Church Benevolence: Public or Private?

Churches have always been active in benevolence, doing acts of kindness or compassion for those in need. However, care must be taken to ensure that such ministry is in compliance with Canada Revenue Agency guidelines.
The Canadian Income Tax Act requires a charity to use all its resources, receipted or not receipted, for charitable purposes – purposes that benefit the public. Benevolence funds must be used to help the poor and needy in the community and not just the church members. It is not appropriate for a church to be involved in private benevolence or to act as a channel for private benevolence. Gifts received by a church for benevolence must be for the church’s program and use and should not be designated for a specific individual or family.

Your church should have a policy in place that governs benevolent ministries and guards against such activity becoming private benevolence. Often the emotion attached to a particular situation governs the action of the body and puts the church at risk of engaging in activity that is not in line with her policies or charitable purpose.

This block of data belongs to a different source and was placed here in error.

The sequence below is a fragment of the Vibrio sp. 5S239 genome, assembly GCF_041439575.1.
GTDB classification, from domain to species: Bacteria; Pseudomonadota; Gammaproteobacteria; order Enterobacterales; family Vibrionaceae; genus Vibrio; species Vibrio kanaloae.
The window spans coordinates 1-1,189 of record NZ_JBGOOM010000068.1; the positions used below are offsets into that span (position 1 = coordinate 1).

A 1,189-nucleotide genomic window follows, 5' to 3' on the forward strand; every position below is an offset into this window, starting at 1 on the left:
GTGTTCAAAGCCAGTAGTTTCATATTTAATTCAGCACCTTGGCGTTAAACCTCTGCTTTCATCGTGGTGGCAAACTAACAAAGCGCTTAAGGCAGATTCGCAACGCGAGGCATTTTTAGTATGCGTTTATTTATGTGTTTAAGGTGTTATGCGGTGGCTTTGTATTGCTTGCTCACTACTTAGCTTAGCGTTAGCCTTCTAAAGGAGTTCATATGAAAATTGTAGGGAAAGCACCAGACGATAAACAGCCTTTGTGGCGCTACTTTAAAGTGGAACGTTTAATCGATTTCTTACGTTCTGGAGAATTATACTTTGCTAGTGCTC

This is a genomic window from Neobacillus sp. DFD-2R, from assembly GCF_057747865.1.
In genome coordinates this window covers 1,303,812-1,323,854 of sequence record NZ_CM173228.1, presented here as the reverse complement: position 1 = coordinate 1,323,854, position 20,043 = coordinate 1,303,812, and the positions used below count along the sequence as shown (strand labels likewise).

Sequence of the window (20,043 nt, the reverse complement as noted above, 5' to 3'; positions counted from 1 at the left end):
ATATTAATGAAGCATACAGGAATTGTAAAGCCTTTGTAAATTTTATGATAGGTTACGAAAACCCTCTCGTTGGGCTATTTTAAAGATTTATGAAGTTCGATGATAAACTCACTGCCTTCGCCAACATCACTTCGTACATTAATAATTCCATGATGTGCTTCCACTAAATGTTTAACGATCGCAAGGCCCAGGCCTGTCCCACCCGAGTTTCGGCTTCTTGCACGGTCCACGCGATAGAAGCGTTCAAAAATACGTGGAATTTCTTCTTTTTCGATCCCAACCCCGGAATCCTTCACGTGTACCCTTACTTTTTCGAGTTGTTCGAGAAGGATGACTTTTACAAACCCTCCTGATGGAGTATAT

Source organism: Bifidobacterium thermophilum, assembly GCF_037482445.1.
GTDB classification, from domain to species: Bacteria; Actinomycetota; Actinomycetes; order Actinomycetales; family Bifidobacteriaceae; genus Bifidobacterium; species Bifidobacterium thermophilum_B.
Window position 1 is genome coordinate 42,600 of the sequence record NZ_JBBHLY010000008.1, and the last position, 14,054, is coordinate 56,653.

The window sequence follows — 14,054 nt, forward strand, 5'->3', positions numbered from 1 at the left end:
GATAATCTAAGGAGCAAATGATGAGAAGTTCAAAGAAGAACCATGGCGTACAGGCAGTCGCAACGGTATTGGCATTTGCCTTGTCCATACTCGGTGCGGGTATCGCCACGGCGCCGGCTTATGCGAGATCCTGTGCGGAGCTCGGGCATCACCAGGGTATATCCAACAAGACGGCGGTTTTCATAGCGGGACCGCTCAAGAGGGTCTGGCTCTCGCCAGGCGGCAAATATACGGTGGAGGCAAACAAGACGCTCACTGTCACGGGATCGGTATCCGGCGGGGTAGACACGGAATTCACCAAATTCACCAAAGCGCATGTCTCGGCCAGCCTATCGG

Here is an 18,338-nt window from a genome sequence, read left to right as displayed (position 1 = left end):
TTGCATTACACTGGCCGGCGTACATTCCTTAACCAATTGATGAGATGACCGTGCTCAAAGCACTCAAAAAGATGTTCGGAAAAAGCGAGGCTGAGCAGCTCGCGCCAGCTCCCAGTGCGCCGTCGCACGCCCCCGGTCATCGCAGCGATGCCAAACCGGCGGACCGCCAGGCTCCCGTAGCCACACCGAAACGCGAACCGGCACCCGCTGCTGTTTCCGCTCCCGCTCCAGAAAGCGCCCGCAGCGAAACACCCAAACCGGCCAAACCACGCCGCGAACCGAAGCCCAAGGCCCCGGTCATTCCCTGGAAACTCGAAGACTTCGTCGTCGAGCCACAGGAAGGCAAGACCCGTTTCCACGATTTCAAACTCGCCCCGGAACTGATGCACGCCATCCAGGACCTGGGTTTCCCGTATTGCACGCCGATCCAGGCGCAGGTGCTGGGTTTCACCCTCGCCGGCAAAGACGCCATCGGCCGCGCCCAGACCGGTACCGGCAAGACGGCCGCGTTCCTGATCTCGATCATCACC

Churches should consider writing a clear benevolence fund policy to help with this ministry of the church. This policy would include information on the following:

  • How will your church assess the need?

  • Who is eligible to receive such funding?

  • What kind of support will you offer?

  • What kind of support will you not offer?

  • What will the priorities be?

  • How will you document the need and the action?

  • Who will administer benevolent funds?

Download a sample policy here, that may be helpful as you develop ministry guidelines for your church in this area.

Probably the best way our CNBC churches can help is through Canadian Global Response (CGR). Please contact CGR,, for ways you or your church might be involved in the relief efforts.